Use a DI when you want to connect two devices and you have any of these issues:
- impedance mismatch
- line level mismatch
- differences in wiring or connectors (e.g. Balanced XLR to Unbalanced 1/4" Tip-Sleeve)
- noise - especially "hum" (Ground Loop)
A DI unit or DI box is an electronic device designed for connecting a piece of equipment with an electronic audio output to a standard microphone or line level input. It performs both level and impedance matching to minimise both noise and distortion. DI is variously claimed to stand for direct input, direct injection or direct interface. DI units are extensively used with professional and semi-professional PA systems and in sound recording studios. -- Wikipedia
You will also see the term DI used to refer to devices used to modify the tone as well as other properties of a signal. This is often in the context of Acoustic Guitar and Electric Bass. In the picture above the first two are passive DIs used for solving problems. The others are all sold as DIs that also shape the sound.
More info about DI's
This is an excerpt - follow the link above for the full story.
What's in a D.I. Box?
D.I. Boxes are constructed using one of two common techniques.
- The first type uses electronic circuitry and are known as active D.I. Boxes. They require either Phantom Power or a battery supply.
- The second type uses an audio transformer and are known as either transformer or passive D.I. Boxes. They require no power supply.
A D.I. box is required to perform three separate basic tasks:-
1. Impedance Conversion. 2. Unbalanced to balanced conversion. 3. Earth isolation.
The medium or high impedance of a signal source is converted to a low impedance suitable for feeding down a long multicore to a mixing desk’s microphone input. A low impedance enables long cable runs, with very little quality loss, and also low susceptibility to external electrical interference which can cause hum and buzzes.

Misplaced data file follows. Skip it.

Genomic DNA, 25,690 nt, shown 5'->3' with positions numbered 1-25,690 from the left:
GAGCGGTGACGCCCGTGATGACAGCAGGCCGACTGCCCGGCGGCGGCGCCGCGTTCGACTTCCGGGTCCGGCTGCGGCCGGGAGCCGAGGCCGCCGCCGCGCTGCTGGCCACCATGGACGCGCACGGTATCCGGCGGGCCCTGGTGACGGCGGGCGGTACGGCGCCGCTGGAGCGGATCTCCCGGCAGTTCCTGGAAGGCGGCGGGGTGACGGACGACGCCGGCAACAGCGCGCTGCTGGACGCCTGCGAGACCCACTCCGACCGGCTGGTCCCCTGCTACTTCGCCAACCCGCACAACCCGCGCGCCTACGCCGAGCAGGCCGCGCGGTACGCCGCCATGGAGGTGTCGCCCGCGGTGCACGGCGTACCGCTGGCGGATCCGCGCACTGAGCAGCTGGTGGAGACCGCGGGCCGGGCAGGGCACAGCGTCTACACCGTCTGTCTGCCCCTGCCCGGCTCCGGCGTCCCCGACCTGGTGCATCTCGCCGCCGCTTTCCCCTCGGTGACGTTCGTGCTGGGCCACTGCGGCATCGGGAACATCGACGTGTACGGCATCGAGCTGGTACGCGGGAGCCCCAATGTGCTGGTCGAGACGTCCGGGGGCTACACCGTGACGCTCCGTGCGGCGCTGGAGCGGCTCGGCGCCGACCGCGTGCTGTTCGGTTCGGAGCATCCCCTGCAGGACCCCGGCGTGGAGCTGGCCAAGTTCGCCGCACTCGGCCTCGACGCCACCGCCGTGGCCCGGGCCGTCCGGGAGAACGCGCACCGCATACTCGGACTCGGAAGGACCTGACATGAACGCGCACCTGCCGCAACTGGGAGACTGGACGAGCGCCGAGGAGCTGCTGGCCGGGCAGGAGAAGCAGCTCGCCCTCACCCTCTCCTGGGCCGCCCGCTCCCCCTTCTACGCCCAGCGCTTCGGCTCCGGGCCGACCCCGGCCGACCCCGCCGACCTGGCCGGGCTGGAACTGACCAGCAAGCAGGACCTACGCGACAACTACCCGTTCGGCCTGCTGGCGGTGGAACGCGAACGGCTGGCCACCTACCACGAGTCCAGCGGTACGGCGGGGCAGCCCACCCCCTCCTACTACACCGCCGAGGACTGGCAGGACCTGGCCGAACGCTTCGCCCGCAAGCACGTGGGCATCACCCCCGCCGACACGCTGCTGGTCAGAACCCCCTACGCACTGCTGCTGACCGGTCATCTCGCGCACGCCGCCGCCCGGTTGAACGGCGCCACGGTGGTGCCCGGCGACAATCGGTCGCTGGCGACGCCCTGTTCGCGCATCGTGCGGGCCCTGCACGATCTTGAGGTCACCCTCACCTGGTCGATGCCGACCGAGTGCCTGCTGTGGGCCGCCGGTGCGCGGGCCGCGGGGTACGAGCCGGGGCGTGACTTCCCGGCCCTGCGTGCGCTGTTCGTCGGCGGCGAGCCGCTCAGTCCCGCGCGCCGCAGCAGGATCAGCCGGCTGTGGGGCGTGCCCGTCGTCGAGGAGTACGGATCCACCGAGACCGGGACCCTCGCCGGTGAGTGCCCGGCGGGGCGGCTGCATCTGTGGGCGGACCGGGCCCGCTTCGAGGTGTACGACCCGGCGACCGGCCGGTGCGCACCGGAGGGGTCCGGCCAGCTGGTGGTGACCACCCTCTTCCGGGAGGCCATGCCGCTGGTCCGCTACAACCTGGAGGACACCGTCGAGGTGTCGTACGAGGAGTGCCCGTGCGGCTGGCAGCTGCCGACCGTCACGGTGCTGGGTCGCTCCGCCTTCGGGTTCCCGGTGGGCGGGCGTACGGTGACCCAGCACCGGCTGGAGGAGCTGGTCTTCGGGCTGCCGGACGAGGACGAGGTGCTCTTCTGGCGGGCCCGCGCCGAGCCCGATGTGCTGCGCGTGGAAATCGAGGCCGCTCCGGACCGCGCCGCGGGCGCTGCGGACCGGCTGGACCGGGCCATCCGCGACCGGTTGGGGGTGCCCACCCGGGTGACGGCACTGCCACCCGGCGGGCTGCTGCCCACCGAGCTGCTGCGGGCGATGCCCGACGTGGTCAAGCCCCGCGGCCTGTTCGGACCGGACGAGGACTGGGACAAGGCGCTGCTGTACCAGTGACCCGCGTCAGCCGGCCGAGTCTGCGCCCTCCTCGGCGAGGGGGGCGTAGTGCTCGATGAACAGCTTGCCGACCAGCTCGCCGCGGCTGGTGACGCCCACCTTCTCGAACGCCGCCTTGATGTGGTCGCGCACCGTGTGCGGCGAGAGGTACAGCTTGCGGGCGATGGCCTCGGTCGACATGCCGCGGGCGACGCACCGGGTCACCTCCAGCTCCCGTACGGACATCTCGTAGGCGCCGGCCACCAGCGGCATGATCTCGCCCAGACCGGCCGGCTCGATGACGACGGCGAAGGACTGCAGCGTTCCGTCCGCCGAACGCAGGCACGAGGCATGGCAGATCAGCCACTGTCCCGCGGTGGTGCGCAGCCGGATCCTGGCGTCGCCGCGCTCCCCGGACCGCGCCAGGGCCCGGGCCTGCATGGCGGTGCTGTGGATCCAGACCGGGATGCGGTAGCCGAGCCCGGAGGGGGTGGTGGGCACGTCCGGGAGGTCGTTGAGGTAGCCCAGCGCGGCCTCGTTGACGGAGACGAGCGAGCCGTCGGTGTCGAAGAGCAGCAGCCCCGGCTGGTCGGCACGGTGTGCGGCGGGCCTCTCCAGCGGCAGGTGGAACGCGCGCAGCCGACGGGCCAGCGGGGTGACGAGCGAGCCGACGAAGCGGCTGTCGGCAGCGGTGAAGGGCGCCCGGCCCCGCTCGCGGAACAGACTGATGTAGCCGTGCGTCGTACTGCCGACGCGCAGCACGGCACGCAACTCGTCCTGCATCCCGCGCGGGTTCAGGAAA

A D.I. box should provide a high input impedance for connection to a signal source, and a low output impedance for connection to the microphone input of a mixing desk.
Unbalanced To Balanced Conversion
The unbalanced (2 conductor) wiring of a signal source is converted to the balanced (3 conductor) wiring of a mixing desk’s microphone input. A balanced cable provides good rejection of electrical interference, while an unbalanced cable does not. Active D.I. Boxes are potentially capable of providing excellent unbalanced to balanced conversion, but due to cost restrictions, most are poor performers in this area. D.I. Boxes that incorporate transformers provide excellent unbalanced to balanced conversion.
A D.I. Box provides isolation between the earth wiring of a signal source (e.g. musical instrument) and the sound system to which it is being connected. This prevents earth loops from occuring. An earth loop occurs when a device, such as a keyboard, is connected to the mains earth via more than one path. The first path is via the instrument’s own power cable to the mains earth. The second path is via the interconnecting audio cable to the sound system, then via the sound system’s power cable to the main’s earth. Any resultant circulating earth current is amplified and is heard as a hum or buzz. These unwanted earth currents are usually induced from nearby power and lighting cables.